Friday, July 27, 2007

more dyeing stuff

so...i'm taking fiber out of dye jars and getting lovely and interesting results. I have learned that if you go into natural dyeing with few expectations you'll be happier...sometimes results are not at all what you expect. this particular silk is using a combination mordant (alum and copper) and dyed with daylilies. For people who asked...pic daylilies as the day that they bloom ends...
Here is an example of rather odd results. Marigolds are supposed to yield bright yellow results...this particular marigold look fairly green to green-ish yellow. ODD.





Here i have some silk dyed in an unlabeled exhaust pot (oops!). on the right is the silk rinsed right out of the dye pot. middle, a vinegar dip, left amonia dip. i took the silk out of the dye pot and divided it into 3 parts, so this is the same dye pot even! wild...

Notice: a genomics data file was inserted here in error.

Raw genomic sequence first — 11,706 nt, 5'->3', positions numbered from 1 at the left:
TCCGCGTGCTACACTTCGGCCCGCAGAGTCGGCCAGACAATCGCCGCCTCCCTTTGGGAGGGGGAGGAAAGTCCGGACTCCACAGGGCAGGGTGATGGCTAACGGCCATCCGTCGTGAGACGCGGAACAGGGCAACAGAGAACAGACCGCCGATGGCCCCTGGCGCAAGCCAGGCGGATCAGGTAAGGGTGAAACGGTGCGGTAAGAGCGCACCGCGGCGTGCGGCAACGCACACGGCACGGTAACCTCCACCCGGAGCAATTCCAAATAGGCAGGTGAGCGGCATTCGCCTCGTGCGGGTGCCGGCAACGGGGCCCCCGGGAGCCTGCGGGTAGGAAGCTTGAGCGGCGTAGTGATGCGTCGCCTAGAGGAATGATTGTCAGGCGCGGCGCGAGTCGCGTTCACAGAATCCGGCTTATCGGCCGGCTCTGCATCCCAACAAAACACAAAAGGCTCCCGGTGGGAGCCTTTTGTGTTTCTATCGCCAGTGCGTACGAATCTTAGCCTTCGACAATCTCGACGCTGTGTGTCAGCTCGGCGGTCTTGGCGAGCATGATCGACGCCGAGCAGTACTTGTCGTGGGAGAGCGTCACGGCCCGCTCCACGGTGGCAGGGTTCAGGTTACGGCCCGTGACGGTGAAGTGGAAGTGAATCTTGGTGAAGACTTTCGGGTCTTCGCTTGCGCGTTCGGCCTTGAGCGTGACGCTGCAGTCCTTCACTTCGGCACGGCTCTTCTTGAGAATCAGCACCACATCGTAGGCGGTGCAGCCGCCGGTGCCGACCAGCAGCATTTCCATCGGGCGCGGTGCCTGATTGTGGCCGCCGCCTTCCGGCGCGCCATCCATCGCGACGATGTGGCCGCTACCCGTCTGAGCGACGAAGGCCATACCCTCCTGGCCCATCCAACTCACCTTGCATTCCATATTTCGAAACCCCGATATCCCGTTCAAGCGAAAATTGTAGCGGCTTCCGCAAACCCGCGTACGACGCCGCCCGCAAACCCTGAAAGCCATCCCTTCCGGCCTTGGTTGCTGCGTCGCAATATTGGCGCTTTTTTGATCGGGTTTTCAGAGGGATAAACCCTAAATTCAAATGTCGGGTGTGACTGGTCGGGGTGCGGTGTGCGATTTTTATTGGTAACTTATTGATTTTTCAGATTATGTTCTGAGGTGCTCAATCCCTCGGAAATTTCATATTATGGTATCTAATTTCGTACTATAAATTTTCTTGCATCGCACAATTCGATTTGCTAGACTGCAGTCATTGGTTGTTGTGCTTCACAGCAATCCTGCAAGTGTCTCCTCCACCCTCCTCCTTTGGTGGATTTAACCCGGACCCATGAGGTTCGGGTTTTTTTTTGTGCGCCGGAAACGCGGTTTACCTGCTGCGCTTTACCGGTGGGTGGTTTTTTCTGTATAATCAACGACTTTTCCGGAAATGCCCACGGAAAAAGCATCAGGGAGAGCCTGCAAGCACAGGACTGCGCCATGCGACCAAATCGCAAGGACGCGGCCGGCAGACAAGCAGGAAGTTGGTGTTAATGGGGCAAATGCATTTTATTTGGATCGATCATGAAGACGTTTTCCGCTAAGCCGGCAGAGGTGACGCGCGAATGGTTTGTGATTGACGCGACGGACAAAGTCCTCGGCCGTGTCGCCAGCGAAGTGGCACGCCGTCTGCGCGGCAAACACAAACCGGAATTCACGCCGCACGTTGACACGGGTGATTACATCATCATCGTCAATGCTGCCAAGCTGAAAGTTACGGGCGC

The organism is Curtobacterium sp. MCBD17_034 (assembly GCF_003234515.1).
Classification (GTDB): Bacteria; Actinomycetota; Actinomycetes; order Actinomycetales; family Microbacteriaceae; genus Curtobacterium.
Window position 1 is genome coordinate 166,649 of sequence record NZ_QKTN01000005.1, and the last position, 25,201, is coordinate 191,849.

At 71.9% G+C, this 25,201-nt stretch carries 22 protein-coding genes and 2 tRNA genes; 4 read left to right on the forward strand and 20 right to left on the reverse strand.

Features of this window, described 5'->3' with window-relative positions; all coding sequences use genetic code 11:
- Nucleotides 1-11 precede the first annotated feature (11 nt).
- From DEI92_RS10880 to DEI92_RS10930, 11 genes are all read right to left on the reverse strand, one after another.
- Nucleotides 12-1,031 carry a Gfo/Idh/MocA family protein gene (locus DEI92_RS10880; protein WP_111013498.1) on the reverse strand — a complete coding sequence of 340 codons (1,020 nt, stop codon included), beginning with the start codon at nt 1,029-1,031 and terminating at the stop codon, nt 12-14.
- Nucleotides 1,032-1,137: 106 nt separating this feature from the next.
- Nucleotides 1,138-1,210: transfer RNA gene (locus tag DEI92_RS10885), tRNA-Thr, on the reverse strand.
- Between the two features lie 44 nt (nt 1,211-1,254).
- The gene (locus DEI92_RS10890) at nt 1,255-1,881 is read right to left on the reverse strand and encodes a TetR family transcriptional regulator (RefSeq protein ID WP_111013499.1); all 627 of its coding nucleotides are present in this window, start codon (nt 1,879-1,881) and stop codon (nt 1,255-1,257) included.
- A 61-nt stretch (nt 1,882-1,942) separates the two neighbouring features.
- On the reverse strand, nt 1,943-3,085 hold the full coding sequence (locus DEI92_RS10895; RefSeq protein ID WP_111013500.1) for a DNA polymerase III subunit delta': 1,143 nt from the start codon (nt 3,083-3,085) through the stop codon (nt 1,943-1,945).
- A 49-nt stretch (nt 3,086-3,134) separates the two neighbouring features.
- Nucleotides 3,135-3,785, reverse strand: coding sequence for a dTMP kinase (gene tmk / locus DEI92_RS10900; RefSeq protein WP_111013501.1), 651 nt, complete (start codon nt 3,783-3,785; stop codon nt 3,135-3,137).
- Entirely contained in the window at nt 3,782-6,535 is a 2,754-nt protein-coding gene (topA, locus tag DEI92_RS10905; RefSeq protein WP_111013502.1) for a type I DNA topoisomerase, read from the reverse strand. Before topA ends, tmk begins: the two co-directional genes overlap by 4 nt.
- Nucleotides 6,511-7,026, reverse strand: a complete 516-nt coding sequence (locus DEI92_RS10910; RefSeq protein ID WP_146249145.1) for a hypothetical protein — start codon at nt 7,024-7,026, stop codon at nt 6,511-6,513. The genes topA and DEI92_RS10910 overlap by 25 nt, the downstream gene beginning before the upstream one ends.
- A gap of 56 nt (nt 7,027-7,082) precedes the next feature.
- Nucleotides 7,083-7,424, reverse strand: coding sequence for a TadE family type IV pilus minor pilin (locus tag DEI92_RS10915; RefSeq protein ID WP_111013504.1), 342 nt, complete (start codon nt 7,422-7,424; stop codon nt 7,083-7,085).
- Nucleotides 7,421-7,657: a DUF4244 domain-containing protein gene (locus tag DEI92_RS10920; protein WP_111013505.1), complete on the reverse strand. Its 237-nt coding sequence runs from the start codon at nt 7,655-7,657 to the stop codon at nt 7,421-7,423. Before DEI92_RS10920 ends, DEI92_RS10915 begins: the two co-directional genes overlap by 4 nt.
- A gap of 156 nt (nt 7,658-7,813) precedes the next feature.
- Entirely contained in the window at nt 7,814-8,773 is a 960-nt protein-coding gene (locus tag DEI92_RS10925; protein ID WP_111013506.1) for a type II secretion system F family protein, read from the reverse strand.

i don't use distilled water (which is bad i know :-)
this makes me suspect that black hills water is somewhat acid.
Here's the same thing with silk dyed in Poppies. Not as wild a difference, but definitely a response.


Here's Daylily directly out of the dye pot. Here's some of the above daylily separated off...right vinegar, left amonia.


so cool! here they are...left, ammonia; middle, vinegar; right no dip!

1 comment:

Heledd in Schattentor said...

I always suspected our Black Hills water to be alkali, not acidic -- the reason? -- all the lime that builds up on the bottom of my tea kettle, etc. Or on pretty much anything else where water can evaporate -- flower pots, the taps from the sinks, the fill line around the fish tank... That stuff more or less dissolves with Lime Away, or CLR or etc., all of which contain weak acid, which argues alkali in the water.

I know we are supposed to have fairly hard water here, but I don't know what exactly is involved in water being called "hard" other than I think a high mineral content. Would whatever department monitors water quality for the state have an analysis do you think? Could trace minerals be enough to make a difference? I'm thinking that if you can get a different color dyeing in copper than in iron than in ceramic or glass then trace amounts might make enough of a difference in chemical reaction that it could affect your result.